As the organizing chair, I led off with the thread that follows. The second week thread was hosted by Jeremy Douglass, who has been involved in CCS from its origins on our collaborative blog Writer Response Theory. In his presentation, Douglass shifted the discussion towards a broader world of critical code studies “in the wild,” calling on the working group for a “code scavenger hunt” to expand our bestiary of code criticism. The third week took an innovative form, featuring Dennis Jerz, whose work on William Crowther’s ADVENTURE serves as a model for CCS projects. To build on his work, we published the complete code of Crowther’s program in a group-editable text document. This project of collaboratively annotating a piece of code for the purpose of explication and exegesis was a first of its kind, and it, too, will serve as a model for the ways in which scholars will read code together. In the fourth week Wendy Hui Kyong Chun presented the first chapter of her forthcoming: Programmed Visions: Software and Memory, a selection which challenged the fetishization of source code, or “sourcery” as she calls it. In the fifth week, Stephen Ramsay displayed virtuoso video editing in a “live” reading of live coding, one that demonstrates the process of developing a CCS reading, in the spirit of his object of study, on the fly. The sixth and final week brought Mez Breeze, creator of the creole language mezangelle. Her text for the week was a codework she had created for the occasion.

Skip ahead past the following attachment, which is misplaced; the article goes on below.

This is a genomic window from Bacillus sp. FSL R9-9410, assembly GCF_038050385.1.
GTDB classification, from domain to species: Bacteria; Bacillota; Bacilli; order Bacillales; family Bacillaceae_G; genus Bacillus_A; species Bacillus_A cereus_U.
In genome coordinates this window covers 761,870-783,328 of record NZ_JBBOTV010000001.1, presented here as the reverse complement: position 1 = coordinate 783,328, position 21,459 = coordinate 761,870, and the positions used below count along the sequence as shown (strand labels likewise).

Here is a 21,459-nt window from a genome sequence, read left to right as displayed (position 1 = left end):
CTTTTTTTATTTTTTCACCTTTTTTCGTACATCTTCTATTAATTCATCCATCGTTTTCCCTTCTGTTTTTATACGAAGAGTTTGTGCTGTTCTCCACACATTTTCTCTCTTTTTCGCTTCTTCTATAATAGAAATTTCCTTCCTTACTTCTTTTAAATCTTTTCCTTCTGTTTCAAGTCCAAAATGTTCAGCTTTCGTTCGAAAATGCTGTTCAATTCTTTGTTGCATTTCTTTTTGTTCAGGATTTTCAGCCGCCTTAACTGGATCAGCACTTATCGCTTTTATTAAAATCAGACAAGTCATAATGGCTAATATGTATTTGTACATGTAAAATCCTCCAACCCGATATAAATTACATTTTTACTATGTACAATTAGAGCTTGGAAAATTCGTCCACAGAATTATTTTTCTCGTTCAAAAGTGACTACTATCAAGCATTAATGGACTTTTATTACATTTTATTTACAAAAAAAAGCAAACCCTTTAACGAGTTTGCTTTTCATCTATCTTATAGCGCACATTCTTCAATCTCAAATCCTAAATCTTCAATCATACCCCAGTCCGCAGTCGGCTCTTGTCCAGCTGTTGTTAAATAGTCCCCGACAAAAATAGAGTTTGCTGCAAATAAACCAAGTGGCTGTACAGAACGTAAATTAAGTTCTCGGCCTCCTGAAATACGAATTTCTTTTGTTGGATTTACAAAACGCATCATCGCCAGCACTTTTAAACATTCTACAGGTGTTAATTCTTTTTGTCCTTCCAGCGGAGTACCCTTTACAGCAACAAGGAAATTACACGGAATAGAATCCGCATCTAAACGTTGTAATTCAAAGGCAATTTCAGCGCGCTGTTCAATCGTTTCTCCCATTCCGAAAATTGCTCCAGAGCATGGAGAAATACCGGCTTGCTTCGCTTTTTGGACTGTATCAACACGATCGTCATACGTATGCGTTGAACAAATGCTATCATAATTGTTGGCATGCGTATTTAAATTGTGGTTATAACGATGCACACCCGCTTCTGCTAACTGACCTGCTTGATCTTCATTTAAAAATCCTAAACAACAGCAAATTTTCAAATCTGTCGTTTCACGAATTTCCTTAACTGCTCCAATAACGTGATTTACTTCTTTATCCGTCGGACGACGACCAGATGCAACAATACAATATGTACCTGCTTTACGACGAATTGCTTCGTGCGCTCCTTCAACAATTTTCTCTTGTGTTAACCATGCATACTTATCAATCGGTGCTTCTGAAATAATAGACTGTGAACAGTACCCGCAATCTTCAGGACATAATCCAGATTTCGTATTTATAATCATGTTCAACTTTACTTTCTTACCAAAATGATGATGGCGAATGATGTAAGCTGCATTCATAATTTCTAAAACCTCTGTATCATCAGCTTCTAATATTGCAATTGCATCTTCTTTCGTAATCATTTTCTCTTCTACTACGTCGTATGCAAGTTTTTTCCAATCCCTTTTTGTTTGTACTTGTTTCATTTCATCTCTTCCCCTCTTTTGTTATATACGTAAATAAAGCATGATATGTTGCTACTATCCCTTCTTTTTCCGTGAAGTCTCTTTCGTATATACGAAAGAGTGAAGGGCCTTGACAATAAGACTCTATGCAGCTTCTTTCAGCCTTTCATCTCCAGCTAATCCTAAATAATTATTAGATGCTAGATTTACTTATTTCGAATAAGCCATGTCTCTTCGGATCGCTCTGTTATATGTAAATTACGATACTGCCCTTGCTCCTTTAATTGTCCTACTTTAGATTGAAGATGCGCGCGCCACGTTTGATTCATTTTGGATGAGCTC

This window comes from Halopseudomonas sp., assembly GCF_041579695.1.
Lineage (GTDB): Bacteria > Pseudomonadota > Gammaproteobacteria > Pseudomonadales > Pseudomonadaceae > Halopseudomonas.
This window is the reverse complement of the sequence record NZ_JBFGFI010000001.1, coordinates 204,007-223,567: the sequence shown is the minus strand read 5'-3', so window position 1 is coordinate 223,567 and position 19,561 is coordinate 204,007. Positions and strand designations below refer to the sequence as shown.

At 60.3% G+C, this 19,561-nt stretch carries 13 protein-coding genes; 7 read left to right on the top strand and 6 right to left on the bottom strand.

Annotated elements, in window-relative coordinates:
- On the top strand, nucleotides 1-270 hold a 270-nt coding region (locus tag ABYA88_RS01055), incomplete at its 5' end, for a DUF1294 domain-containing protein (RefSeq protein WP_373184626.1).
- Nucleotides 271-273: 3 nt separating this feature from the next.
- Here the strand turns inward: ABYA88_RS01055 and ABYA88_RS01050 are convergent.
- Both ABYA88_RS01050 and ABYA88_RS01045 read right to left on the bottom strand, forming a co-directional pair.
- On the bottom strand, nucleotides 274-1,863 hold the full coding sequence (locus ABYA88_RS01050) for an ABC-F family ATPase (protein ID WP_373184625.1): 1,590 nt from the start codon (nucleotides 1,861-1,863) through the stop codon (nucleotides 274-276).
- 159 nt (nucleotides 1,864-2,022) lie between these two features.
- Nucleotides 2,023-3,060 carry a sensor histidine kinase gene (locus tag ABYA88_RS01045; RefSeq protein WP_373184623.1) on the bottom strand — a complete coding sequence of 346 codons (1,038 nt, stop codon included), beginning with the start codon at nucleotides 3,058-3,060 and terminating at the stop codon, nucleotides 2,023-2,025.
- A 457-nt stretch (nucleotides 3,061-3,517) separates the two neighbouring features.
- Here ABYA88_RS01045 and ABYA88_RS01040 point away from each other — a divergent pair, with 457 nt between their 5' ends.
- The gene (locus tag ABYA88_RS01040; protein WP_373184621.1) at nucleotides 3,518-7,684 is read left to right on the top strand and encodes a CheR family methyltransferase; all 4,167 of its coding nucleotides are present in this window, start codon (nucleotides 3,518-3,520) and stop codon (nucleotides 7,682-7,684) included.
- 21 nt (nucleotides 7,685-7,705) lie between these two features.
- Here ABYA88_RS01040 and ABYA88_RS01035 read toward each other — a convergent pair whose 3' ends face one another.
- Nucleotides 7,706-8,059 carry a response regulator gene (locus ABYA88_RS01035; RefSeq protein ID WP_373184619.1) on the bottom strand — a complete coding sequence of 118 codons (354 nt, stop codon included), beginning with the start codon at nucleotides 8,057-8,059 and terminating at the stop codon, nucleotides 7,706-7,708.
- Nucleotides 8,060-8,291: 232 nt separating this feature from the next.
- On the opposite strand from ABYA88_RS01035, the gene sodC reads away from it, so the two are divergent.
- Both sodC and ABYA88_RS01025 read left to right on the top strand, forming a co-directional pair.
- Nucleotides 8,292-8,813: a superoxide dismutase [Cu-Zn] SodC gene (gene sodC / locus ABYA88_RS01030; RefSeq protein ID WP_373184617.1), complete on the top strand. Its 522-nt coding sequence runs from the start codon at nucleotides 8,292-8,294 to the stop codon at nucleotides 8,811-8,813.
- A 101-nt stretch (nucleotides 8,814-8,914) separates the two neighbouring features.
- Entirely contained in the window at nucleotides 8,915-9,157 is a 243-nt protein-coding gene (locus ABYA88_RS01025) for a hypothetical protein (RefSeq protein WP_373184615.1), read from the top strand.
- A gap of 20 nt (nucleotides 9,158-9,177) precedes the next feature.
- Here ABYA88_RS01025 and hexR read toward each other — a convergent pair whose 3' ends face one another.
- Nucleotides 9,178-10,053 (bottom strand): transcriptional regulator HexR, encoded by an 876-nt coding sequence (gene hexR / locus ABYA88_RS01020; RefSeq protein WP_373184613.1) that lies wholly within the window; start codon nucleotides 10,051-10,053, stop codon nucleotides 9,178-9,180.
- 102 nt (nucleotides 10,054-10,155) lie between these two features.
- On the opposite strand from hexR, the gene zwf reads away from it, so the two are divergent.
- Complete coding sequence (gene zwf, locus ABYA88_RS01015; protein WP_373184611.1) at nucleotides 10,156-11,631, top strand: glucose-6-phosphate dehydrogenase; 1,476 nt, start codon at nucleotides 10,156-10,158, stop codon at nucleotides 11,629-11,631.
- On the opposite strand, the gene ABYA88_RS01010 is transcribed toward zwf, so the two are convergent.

In addition to the weekly discussions, members began individual “Code Critiques,” threads dedicated to the analysis of a single coding object, amassing thirty-one in all. One of those, “Random Mazes,” submitted by Nick Montfort, is now on course to become a collaboratively authored book, written by a twelve person collective, with MIT Press. The collective’s other members include Patsy Baudoin, John Bell, Ian Bogost, Jeremy Douglass, Mary Flanagan, Michael Mateas, Casey Reas, Warren Sack, Mark Sample, and Noah Vawter. The book takes as its working title its single-line object of study: 10 PRINT CHR$(205.5+RND(1)); : GOTO 10, a line that when composed would create a pseudo-random maze pattern scrolling down the screen of a Commodore 64. That program was also the subject of my recent essay in the new journal by Loss Pequeño Glazier, Emerging Language Practices. The generativity of that tiny fragment of code points to the vast potential for explication across the archives of source code. No doubt, other code critiques from those sessions will appear in essays and conference presentations, as the ones appearing in the CCS conference at the University of Southern California held in July and the upcoming panel at MLA 2011 entitled “Close Reading the Digital,” which features several code-based critiques.